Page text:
Encyclopedia of Oklahoma History and Culture

Skip Navigation

Electronic Publishing Center
Oklahoma Historical Society
Encyclopedia Homepage
Search all Volumes
Disclaimer and Usage
© Copyright 2003

Table of Contents Search All Entries Home


No strangers to large-scale episodes of violence, Oklahomans have endured collective and individual mass murders ranging from the 1868 Battle of the Washita to the 1995 Oklahoma City Bombing. The event that occurred on August 20, 1986, at the United States Post Office in Edmond was, at that time, the state's largest and the nation's third-largest mass murder committed by a single individual in a single incident (the Federal Bureau of Investigation officially defines mass murder as murder of a minimum of four victims by a single person in a single incident).

USPS letter carrier Patrick H. Sherrill, a “disgruntled postal worker” fit the profile of a potential mass killer. A loner and socially inept, he was unable to hold a job for long and blamed management for his problems. His fascination with guns was fed by service in the U.S. Marines and active participation in the Oklahoma Air National Guard, where he became a small arms expert. Frustrated at being formally disciplined by his postal supervisor several times, Sherrill had on two occasions threatened revenge. After receiving a reprimand on August 19, he reported to work on the morning of August 20 armed with three semiautomatic pistols and ammunition. He entered the facility, shot his supervisor to death, and tracked his co-workers through the building, killing fourteen and wounding six. He then killed himself.

In 1987 a seven-thousand-page U.S. Postal Inspector's Report analyzed the Edmond tragedy, and a one-day congressional hearing allowed the survivors and families a brief forum on March 18, 1987. Each concluded that measures should have been in place to profile Sherrill and prevent his hiring and to apply occupational health and safety standards and federal regulations to postal facilities.

No words can assess or mitigate the shooting's terrible impact on the victims and their families. Emotional and physical recovery was slow, but sure. To honor the dead and the survivors, in 1989 the community of Edmond and the U.S. Postal Service placed a large sculptural memorial on the grounds of the Edmond Post Office. Sculptor Richard Muno depicted a standing man and woman holding a yellow ribbon; they are surrounded by fourteen fountains, one for each victim. The inscription lists the victims: “Patricia Ann Chambers, Judy Stephens Denney, Richard C. Esser, Jr., Patricia A. Gabbard, Jonna Ruth Gragert, Patty Jean Husband, Betty Ann Jared, William F. Miller, Kenneth W. Morey, Leroy Orrin Phillips, Jerry Ralph Pyle, Paul Michael Rockne, Thomas Wade Shader, Jr., Patti Lou Welch.”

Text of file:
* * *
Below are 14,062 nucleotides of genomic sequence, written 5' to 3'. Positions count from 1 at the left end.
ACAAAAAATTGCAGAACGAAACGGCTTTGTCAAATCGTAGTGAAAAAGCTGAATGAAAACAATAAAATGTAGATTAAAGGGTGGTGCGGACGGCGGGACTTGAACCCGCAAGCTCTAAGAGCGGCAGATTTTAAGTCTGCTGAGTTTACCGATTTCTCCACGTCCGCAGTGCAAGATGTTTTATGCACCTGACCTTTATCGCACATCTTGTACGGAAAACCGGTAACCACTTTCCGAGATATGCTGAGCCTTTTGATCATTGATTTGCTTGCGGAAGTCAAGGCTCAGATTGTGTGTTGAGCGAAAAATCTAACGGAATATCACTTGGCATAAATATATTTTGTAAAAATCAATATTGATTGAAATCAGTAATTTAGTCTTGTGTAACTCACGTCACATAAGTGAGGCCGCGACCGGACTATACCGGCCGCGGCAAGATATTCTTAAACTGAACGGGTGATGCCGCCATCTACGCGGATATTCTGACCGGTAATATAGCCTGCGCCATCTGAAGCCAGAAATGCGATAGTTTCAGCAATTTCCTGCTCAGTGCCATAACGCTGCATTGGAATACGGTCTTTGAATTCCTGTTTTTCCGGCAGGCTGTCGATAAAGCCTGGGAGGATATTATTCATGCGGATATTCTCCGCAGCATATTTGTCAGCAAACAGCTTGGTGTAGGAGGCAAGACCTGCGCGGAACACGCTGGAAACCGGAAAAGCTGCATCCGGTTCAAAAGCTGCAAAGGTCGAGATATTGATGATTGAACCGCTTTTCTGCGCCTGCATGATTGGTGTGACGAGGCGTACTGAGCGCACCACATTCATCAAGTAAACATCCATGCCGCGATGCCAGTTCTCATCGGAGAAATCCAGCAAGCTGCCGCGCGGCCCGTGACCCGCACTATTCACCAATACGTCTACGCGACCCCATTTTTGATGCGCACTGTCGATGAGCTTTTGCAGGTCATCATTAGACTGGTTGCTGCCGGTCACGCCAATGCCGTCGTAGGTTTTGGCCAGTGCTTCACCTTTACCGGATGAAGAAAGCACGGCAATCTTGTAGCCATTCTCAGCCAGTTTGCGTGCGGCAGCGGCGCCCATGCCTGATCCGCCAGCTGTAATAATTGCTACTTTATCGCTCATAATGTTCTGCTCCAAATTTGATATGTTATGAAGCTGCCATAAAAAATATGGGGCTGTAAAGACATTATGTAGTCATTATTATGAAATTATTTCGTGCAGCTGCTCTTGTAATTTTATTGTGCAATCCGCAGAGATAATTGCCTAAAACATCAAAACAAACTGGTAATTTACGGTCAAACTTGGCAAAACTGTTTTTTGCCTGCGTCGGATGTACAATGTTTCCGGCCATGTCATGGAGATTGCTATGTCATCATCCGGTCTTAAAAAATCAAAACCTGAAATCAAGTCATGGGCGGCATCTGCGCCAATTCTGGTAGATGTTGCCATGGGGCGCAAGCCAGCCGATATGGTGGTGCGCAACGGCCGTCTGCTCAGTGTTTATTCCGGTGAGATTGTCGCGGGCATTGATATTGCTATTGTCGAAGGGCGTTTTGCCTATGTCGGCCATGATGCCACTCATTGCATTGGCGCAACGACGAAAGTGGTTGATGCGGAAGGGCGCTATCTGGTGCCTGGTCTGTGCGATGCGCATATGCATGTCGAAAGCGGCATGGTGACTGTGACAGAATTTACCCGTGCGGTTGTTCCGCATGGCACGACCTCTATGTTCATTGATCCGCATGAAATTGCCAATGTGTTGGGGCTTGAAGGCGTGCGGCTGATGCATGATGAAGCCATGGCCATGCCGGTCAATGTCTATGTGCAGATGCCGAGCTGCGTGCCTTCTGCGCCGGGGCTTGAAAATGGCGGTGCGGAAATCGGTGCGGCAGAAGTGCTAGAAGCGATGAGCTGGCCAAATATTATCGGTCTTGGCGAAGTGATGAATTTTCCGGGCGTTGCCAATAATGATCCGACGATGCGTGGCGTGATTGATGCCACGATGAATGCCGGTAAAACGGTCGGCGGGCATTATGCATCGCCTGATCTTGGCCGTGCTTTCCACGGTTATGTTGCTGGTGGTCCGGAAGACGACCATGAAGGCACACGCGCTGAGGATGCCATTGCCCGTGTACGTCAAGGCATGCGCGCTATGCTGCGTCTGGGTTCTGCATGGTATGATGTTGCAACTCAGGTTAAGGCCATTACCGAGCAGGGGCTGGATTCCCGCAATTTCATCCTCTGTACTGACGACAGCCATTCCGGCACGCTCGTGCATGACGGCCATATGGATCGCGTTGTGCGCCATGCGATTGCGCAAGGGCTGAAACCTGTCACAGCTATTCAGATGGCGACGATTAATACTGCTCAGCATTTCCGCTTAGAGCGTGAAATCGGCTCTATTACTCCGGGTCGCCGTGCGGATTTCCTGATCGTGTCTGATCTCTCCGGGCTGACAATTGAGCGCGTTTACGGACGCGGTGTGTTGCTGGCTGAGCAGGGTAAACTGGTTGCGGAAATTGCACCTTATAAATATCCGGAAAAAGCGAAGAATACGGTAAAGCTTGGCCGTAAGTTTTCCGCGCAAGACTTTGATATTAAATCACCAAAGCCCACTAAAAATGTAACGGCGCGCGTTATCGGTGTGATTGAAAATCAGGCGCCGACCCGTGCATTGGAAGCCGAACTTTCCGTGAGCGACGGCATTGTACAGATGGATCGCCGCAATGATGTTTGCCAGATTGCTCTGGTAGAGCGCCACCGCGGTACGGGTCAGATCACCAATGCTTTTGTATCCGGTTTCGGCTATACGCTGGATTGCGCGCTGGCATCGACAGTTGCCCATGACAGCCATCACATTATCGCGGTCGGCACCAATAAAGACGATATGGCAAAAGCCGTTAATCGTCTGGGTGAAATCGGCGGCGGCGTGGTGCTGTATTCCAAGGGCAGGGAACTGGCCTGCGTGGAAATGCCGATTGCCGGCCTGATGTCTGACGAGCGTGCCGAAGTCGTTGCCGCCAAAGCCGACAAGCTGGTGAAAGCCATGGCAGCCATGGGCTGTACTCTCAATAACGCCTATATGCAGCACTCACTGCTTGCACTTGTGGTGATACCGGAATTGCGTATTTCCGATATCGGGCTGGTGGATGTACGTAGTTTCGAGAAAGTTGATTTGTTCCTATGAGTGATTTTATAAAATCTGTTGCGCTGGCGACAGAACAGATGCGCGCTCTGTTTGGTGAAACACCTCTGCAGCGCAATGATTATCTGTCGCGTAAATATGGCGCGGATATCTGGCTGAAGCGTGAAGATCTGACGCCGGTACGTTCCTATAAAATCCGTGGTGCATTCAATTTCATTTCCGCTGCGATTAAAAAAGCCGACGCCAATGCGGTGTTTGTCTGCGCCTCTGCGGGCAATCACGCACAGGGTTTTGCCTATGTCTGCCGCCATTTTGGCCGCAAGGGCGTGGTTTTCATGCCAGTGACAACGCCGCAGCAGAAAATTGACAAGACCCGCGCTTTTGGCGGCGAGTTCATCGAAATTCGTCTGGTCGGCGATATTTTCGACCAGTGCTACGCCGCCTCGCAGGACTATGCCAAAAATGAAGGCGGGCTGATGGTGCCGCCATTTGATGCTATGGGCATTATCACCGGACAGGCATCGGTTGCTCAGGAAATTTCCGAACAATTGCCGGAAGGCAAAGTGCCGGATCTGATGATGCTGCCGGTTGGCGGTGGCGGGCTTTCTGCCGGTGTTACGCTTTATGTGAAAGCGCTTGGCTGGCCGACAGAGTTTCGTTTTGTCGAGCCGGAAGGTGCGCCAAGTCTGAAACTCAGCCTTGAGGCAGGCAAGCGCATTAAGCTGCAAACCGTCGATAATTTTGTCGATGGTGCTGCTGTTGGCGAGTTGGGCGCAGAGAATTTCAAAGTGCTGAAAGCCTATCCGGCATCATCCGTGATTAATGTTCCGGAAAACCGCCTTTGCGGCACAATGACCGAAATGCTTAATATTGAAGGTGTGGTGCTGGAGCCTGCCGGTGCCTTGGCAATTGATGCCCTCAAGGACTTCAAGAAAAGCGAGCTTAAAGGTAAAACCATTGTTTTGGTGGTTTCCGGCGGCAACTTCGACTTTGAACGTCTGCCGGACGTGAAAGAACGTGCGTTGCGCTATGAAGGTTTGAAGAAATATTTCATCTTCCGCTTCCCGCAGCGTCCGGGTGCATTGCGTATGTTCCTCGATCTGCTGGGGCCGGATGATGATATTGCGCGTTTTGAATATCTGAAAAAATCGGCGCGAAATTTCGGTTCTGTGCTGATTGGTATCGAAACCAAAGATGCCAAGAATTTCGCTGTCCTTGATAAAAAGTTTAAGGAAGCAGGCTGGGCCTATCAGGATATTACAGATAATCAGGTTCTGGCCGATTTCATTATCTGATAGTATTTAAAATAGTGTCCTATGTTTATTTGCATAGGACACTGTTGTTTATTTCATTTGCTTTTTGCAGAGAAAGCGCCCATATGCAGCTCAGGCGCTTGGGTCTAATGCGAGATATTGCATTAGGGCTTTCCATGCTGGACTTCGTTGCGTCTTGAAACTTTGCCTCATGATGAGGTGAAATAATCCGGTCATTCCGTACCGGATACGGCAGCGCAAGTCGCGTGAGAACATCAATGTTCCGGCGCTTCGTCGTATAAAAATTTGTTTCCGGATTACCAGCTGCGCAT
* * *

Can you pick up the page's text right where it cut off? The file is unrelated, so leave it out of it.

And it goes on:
The Edmond incident was one of fifteen homicide incidents by postal employees from 1986 through 1999 in which thirty-four postal workers and six nonemployees were killed. In turn, these spawned numerous workplace-violence studies by criminologists, psychiatrists, and federal agencies. New hiring, employee management, and safety practices did result, and federal law concerning homicide against federal employees was expanded in 1996 (after the 1995 Oklahoma City Bombing) to include all federal employees.

In perspective, by the year 2000 workplace violence took the lives of an average of one thousand persons per year, in all workplace environments. Of those, only .2 percent (two-tenths of one percent) of incidents involved postal workers. It is ironic and unfortunate that at the end of the twentieth century the Edmond Post Office Massacre was most often remembered for instigating the use of the term "going postal" to describe workplace violence in general.


BIBLIOGRAPHY: Events of August 20, 1986, in Edmond, Oklahoma: A Joint Hearing before the Subcommittee on Postal Operations and Services and the Subcommittee on Postal Personnel and Modernization of the Committee on Post Office and Civil Service, March 18, 1987 (Washington, D.C.: Government Printing Office, 1987). Jack Levin and James Alan Fox, Mass Murder: America's Growing Menace (New York: Plenum Press, 1985). National Center on Addiction and Substance Abuse at Columbia University, Report of the United States Postal Service Commission on a Safe and Secure Workplace (Washington, D.C.: Government Printing Office, 2000). Michael Newton, “Mass Murder: Individual Perpetrators,” in Violence in America: An Encyclopedia, ed. Ronald Gottesman (New York: Charles Scribner's Sons, 1999).

Dianna Everett

© Oklahoma Historical Society

Return to top

Electronic Publishing Center | OSU Home | Search this Site